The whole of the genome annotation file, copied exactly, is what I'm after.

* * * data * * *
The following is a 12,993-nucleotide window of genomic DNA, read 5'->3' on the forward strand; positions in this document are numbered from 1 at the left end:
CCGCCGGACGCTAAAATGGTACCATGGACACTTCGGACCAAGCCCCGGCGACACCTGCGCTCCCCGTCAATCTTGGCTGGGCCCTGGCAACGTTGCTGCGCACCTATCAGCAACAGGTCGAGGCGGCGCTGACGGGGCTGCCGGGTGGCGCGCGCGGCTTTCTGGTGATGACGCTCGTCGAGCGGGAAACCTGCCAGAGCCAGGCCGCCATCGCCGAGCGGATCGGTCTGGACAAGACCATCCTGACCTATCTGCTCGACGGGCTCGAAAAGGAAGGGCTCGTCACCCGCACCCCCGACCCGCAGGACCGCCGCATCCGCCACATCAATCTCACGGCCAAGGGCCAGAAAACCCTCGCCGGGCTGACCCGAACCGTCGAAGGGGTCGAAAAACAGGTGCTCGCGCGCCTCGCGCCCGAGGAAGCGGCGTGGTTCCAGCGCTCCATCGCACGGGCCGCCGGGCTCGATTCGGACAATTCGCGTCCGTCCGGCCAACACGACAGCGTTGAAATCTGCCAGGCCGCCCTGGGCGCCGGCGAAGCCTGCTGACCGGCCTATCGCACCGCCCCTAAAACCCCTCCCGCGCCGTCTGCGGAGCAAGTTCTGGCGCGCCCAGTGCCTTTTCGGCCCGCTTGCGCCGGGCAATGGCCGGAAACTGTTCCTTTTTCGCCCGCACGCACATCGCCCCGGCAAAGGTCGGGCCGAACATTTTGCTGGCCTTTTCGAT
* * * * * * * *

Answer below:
The following is a 12,993-nucleotide window of genomic DNA, read 5'->3' on the forward strand; positions in this document are numbered from 1 at the left end:
CCGCCGGACGCTAAAATGGTACCATGGACACTTCGGACCAAGCCCCGGCGACACCTGCGCTCCCCGTCAATCTTGGCTGGGCCCTGGCAACGTTGCTGCGCACCTATCAGCAACAGGTCGAGGCGGCGCTGACGGGGCTGCCGGGTGGCGCGCGCGGCTTTCTGGTGATGACGCTCGTCGAGCGGGAAACCTGCCAGAGCCAGGCCGCCATCGCCGAGCGGATCGGTCTGGACAAGACCATCCTGACCTATCTGCTCGACGGGCTCGAAAAGGAAGGGCTCGTCACCCGCACCCCCGACCCGCAGGACCGCCGCATCCGCCACATCAATCTCACGGCCAAGGGCCAGAAAACCCTCGCCGGGCTGACCCGAACCGTCGAAGGGGTCGAAAAACAGGTGCTCGCGCGCCTCGCGCCCGAGGAAGCGGCGTGGTTCCAGCGCTCCATCGCACGGGCCGCCGGGCTCGATTCGGACAATTCGCGTCCGTCCGGCCAACACGACAGCGTTGAAATCTGCCAGGCCGCCCTGGGCGCCGGCGAAGCCTGCTGACCGGCCTATCGCACCGCCCCTAAAACCCCTCCCGCGCCGTCTGCGGAGCAAGTTCTGGCGCGCCCAGTGCCTTTTCGGCCCGCTTGCGCCGGGCAATGGCCGGAAACTGTTCCTTTTTCGCCCGCACGCACATCGCCCCGGCAAAGGTCGGGCCGAACATTTTGCTGGCCTTTTCGAT